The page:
All fruit dealers hope their fruits become famous. Joseph Sherfy likely never imagined his peach trees would become the most renowned peach orchard in Civil War history. But, like many Gettysburg civilians in 1863, the war appeared on their doorsteps, businesses, and farms—changing their lives, and landscapes, forever.
Sherfy purchased his land along Emmitsburg Road from his father in 1843. During the time of the battle, the property consisted of a brick farmhouse, a barn, a canning house, a hog stable, a corn crib and windmill, a bake oven and a privy, a dog house, and a wood shed. In addition, the Sherfy family owned a young 16-acre peach orchard that was just starting to flourish in a field across from the farmhouse. More mature trees in a four-acre lot stood at the corner of Wheatfield and Emmitsburg roads—these trees became famous as the Battle of Gettysburg raged through what is now commonly referred to as “The Peach Orchard.”
On the morning of July 1, 1863, the Sherfy family heard the first sounds of battle northwest of Gettysburg.
That night, Union troops moved into positions around the Sherfy farmhouse.
By July 2, the family remained inside their home until a Union officer urged them to retreat. Joseph’s mother-in-law, Catherine, experienced a dangerous encounter that morning. “A mini-ball fired from the Confederate side on the west had struck the board fence,” the family later recalled. The family, who consisted of Joseph and his wife Mary, their six children, and Mary’s mother, Catherine, decided to flee to the John Trostle farm southeast of Big Round Top and from there fled to Littlestown for the remainder of the battle.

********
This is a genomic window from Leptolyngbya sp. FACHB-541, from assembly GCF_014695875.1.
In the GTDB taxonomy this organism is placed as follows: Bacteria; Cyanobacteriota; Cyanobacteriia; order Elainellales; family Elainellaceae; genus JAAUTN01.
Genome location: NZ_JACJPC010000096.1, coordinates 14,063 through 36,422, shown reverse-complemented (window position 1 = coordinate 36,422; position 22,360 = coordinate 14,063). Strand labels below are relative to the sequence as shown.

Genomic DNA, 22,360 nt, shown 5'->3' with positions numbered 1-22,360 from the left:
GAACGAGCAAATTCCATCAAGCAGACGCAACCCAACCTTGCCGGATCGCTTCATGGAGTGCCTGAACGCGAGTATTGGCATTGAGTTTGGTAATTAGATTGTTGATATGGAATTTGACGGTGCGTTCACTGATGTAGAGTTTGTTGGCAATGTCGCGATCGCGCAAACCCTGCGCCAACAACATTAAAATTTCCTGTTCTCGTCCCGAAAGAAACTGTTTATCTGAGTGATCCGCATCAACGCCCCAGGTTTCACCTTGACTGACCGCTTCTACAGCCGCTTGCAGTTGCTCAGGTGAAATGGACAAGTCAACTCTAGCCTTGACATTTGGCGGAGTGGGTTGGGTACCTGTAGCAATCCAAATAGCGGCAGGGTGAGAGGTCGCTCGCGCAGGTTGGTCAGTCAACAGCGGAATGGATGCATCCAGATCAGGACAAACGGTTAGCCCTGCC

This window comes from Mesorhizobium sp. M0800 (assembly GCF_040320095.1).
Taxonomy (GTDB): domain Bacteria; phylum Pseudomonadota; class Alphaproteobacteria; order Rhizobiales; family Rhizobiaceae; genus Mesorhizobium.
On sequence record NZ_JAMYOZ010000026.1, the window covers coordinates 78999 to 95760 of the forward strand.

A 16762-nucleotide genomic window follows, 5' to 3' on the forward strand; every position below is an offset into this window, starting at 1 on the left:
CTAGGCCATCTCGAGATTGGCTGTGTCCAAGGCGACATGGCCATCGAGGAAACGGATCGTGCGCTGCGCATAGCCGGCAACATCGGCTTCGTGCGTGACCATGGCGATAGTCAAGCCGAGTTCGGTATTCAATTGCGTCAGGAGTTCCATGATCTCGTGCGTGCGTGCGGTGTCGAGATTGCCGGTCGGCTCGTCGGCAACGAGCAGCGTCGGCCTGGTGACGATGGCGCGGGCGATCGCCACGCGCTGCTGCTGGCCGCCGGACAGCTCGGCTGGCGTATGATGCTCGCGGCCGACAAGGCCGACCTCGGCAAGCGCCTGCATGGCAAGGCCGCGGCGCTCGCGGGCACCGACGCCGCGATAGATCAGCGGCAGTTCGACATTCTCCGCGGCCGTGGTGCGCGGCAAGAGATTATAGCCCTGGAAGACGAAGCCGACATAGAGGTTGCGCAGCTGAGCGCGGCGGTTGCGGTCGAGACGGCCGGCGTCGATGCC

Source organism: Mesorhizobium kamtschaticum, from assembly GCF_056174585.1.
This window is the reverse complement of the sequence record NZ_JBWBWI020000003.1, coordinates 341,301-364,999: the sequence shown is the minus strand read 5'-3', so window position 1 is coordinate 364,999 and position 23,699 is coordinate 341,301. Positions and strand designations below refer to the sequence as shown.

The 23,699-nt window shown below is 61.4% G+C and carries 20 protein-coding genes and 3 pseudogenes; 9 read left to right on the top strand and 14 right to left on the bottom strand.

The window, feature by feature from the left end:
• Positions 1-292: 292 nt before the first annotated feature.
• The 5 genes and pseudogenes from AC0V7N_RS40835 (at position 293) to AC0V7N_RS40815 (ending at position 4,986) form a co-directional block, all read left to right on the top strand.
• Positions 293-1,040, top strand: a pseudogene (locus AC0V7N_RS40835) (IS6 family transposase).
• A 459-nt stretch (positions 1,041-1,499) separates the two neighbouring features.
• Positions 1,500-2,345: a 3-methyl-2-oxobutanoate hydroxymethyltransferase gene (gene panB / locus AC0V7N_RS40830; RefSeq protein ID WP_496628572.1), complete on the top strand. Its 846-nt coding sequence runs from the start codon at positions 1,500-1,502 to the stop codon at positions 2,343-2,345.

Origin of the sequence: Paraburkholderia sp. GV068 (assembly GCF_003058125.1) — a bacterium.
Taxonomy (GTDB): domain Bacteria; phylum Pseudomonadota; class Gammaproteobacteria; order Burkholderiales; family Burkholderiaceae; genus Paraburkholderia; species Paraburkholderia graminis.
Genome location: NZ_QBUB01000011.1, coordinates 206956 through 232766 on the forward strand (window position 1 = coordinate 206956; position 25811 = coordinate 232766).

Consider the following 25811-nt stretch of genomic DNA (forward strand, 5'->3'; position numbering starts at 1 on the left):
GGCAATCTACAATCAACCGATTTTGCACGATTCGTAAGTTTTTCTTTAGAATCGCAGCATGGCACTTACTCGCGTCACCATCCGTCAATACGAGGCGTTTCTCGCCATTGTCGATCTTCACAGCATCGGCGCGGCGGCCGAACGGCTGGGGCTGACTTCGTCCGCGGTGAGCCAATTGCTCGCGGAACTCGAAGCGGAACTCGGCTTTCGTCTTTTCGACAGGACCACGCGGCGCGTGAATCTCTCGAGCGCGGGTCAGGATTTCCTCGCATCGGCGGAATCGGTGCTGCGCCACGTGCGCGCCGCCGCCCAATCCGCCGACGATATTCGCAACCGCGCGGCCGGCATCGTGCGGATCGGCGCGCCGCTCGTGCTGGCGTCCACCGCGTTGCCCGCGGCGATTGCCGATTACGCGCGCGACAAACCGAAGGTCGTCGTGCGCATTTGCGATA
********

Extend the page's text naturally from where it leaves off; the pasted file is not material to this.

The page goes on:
It was a wise decision to flee the farm as heavy fighting raged around the Sherfy property and house until about 6:30 p.m. when Confederates broke through the Union position. The house was riddled with bullets, and the peach orchard became a battlefield. Wounded soldiers crawled into the house and barn for protection until the barn burned to the ground at the height of fighting.
Joseph Sherfy returned home on July 6 to a house and farm in shambles. He saw bloodstains on the floors and bullet holes inside and outside the house. The roof had several holes from artillery rounds, the dead had been buried in trenches around the yard, and dead horses plagued the property. The peach orchard was practically ruined and most of the young trees had been pulled out or knocked down. The barn and hog stable were burned, the windmill damaged, and several of the Sherfys’ animals were killed.
After the war, a federal law allowed citizens who experienced damage to file a claim for lost or destroyed property. Joseph filed three claims after 1881, totaling $2,500. He was ultimately denied, in part because the law mandated that damages had to be a result of the Union’s army actions. In Joseph’s case, the government agents felt the damage was caused largely by Confederates. Joseph stated in his claim, “When we returned to the house we found about everything gone. The house had been sacked, nothing hardly left…”
Despite the lack of assistance he received from the government, the Sherfy family replanted and rebuilt and for years sold peaches from their orchard, branding them as peaches from the original trees on the battleground.
The farm became a popular attraction for Battle of Gettysburg veterans. According to a member of the 687th PVI, Mrs. Sherfy had a wall in her house covered with photos of soldiers she met that fought on her property.
The Sherfys continued to live in the house until Joseph’s death of “typhoid malaria” at the age of 70. The National Park Service acquired the farm in 1969.
Today, the Sherfy property is still actively producing produce. The Gettysburg Foundation, with Gettysburg National Military Park and the Civil War Institute at Gettysburg College, harvest vegetables, fruit, and herbs in the Sherfy garden. Without digging into the battlefield landscape, volunteers gain the experience of using special techniques to grow crops from heirloom seeds. All harvested produce—2,000 pounds in 2015 alone—is donated to local food banks and community-based programs like Meals-on-Wheels and the Campus Kitchen.